1. At their annual march on Parliament Hill, pro-life activists looked newly emboldened, despite what Harper said during the campaign about not reopening the abortion debate. Apparently several of his bankbenchers haven't yet received this memo, because several of them were there making speeches about what was now possible for their movement with a Tory majority.
2. The Supreme Court began hearing arguments in the case surrounding InSite, Vancouver's safe injection site in the Downtown Eastside. The city and the province want the clinic to remain in operation, backed by overwhelming statistical evidence on how many lives have been saved since its doors opened. Ottawa is arguing that the clinic's special dispensation to operate outside the Criminal Code is untenable, especially as that Code is administered federally. According to their lawyer, however, that doesn't necessarily mean that the Tories would shut InSite down, despite what previous cabinet ministers have stated.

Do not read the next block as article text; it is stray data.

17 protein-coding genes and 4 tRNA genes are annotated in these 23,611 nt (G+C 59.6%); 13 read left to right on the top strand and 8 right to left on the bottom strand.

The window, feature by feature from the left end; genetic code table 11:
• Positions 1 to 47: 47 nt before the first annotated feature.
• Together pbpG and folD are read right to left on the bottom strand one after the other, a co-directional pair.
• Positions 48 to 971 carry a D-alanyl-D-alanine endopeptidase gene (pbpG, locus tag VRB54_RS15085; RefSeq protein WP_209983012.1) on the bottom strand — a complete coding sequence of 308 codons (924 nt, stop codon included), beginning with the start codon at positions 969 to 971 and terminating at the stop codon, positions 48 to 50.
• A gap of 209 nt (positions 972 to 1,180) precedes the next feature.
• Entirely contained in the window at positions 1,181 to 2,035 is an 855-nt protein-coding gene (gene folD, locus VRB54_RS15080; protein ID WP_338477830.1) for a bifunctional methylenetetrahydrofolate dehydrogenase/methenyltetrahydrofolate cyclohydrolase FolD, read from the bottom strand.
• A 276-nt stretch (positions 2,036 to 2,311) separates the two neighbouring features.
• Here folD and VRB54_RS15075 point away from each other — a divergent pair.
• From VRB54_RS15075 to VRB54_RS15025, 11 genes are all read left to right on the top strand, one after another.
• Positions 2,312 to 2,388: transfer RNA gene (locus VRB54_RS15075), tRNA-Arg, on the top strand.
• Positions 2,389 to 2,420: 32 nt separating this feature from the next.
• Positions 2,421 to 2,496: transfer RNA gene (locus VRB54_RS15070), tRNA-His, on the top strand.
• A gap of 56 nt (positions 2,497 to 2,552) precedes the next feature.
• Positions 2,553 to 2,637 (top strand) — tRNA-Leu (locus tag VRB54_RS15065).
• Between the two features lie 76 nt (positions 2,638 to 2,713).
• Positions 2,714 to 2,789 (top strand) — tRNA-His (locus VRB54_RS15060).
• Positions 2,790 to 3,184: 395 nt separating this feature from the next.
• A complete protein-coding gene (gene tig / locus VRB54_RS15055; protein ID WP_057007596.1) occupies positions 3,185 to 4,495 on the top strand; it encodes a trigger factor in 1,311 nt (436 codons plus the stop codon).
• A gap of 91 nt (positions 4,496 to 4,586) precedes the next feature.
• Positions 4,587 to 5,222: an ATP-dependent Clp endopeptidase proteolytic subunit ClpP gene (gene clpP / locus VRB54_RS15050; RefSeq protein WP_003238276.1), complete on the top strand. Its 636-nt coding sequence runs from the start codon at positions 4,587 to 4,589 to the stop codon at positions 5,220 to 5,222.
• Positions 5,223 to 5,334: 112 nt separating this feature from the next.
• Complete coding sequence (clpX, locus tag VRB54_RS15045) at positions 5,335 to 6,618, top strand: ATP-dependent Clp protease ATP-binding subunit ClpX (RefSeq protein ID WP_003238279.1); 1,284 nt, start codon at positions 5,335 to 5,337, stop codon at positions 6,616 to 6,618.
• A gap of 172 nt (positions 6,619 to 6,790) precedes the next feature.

3. And speaking of the Supreme Court, the announcement by Justices Ian Binnie and Louise Charron that they will take early retirement from the bench, combined with the mandatory retirements at 75 of three other Justices (Morris Fish, Louis LeBel and Marshall Rothstein) over the next four years, gives Harper the opportunity to recast what he has previously decried as an overly activist judiciary in profoundly conservative ways. Making the Court subservient to a Parliament whose democratic principles Harper has already proven he's more than willing to cast aside at whim would of course entrench his authority even further.
If most of the voters who chose the Conservatives this time around did so on the basis of their economic stewardship, they may be in for a very rude surprise in the coming years.